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Wolf: USC charade comes to an end at Notre Dame

By in Press Enterprise on October 22, 2017

By Scott Wolf

SOUTH BEND, Ind. – The charade that is USC football finally got exposed Saturday night.

For nearly two months, USC never improved, made too many mistakes and played to the level of its opponent. USC coach Clay Helton never acknowledged this and questions on these subjects were regarded as an affront to a 6-1 team.

Helton can no longer hide from reality after No. 13 Notre Dame crushed No. 11 USC, 49-14, in front of 77,622.

The fallacy that USC was an elite team came to a crushing halt as Notre Dame rushed for 377 yards while the Trojans gained 76.

“I’m embarrassed,” USC safety Chris Hawkins said.

But no one should be surprised. USC’s played virtually the same every game this season but got their comeuppance against the Irish (6-1), who were more physical and intelligent than the array of mediocre Pac-12 teams the Trojans toyed with but usually defeated.

But Notre Dame is not a team that beats itself. It requires a full effort to be defeated. And USC (6-2) is incapable of that because it never plays with a sense of urgency.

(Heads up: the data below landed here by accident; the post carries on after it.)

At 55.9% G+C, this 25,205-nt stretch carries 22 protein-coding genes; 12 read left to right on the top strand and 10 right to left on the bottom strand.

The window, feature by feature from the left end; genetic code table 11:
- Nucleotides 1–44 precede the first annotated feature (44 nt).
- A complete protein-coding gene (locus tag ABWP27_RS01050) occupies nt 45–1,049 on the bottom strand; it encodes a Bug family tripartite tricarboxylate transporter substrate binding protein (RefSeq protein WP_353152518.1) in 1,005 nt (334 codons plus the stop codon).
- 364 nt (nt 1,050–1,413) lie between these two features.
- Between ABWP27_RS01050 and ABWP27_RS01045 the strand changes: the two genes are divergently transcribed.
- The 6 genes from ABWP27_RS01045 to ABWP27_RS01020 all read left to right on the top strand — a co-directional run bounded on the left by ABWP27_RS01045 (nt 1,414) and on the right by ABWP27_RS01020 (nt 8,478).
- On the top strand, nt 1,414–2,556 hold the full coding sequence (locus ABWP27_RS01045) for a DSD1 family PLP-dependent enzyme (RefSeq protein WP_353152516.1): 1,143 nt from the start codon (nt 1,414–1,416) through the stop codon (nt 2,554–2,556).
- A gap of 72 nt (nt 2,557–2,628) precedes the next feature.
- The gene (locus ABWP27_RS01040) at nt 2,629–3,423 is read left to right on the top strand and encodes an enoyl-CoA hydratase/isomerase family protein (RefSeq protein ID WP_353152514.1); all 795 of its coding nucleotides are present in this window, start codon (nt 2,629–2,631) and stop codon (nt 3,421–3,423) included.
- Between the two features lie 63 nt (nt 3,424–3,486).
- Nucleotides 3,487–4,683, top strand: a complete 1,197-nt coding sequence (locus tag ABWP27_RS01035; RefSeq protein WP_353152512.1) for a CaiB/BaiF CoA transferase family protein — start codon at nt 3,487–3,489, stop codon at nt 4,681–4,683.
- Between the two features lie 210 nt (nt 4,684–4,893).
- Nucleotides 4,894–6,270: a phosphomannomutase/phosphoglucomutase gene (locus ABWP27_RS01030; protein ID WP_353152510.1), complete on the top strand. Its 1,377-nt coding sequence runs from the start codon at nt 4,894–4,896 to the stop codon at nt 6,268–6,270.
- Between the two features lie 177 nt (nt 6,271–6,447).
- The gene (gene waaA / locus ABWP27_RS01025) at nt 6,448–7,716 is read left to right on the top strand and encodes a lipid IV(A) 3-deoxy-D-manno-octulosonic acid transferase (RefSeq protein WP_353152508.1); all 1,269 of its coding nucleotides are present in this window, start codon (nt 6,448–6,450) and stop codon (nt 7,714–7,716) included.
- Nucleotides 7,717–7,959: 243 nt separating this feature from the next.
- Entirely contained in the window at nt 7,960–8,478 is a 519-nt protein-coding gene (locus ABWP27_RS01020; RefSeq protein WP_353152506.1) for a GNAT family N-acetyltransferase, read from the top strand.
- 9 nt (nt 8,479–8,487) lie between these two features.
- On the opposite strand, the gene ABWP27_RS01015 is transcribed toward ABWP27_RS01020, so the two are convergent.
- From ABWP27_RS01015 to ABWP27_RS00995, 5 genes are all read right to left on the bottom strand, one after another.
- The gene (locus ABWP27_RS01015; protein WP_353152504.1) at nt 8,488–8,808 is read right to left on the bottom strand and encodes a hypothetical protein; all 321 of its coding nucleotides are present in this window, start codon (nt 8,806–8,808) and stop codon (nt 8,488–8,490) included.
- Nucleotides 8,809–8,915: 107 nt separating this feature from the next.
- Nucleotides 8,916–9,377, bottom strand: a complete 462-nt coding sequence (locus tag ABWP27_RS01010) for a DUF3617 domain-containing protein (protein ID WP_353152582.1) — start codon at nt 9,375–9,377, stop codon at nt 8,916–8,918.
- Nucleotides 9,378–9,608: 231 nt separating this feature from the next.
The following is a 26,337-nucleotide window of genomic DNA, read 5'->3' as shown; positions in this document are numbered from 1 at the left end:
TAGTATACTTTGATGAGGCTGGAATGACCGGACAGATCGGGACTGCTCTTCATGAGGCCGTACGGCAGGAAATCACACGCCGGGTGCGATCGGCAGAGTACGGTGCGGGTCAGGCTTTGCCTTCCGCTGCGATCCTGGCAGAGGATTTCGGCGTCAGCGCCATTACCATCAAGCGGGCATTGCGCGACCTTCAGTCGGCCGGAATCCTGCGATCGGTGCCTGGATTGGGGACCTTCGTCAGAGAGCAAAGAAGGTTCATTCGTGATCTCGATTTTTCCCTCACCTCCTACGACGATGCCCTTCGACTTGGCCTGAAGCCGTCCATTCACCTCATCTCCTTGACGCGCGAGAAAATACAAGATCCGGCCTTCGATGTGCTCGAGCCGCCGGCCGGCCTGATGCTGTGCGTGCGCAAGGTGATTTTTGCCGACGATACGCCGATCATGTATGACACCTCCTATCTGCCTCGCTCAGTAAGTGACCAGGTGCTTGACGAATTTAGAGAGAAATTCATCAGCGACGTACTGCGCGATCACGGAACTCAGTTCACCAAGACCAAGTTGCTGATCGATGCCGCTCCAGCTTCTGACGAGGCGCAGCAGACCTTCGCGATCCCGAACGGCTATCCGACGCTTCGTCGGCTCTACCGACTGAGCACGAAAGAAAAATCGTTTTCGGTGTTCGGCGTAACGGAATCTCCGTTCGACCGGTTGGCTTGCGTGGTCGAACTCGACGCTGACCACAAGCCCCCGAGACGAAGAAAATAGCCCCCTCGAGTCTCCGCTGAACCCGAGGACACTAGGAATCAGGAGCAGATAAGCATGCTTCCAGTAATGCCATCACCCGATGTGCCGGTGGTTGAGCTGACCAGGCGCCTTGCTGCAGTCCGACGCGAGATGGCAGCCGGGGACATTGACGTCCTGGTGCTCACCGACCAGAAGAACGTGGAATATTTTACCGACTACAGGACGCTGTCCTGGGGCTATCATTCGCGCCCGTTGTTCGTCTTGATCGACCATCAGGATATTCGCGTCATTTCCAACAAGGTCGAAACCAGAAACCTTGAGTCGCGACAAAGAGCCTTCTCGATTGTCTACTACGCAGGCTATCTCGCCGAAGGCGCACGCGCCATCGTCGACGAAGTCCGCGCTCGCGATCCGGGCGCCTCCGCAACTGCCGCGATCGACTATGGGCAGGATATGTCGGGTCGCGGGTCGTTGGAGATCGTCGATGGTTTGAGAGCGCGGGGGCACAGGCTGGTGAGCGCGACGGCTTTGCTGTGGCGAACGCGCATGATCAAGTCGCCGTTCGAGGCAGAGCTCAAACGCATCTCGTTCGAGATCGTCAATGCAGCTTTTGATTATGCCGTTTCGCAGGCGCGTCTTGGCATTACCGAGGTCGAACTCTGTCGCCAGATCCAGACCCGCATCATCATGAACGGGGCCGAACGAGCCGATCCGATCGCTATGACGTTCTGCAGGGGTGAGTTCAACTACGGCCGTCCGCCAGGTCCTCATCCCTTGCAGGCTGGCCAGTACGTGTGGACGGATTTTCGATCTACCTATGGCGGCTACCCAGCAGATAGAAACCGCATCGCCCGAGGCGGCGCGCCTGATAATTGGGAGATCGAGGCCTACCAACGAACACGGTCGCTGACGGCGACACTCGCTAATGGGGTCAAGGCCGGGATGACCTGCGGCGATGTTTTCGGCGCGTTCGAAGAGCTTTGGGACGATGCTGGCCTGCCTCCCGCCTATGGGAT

This coaching staff does not improve players. It does not coach them up or dress them down when things go poorly. The Saturday night massacre at Notre Dame was a disaster because there was an alarming lack of emotion on the sideline.

And a complete denial of reality.

Offensive coordinator Tee Martin was asked why USC has not gotten better on a weekly basis?

“I don’t think that’s the case,” Martin said. “We’re getting better and better every week.”

He actually said it with a straight face. USC is not better in any area. It’s offensive and defensive lines are weak. Its running game is nonexistent against good defenses. It cannot stop the run. It […]    

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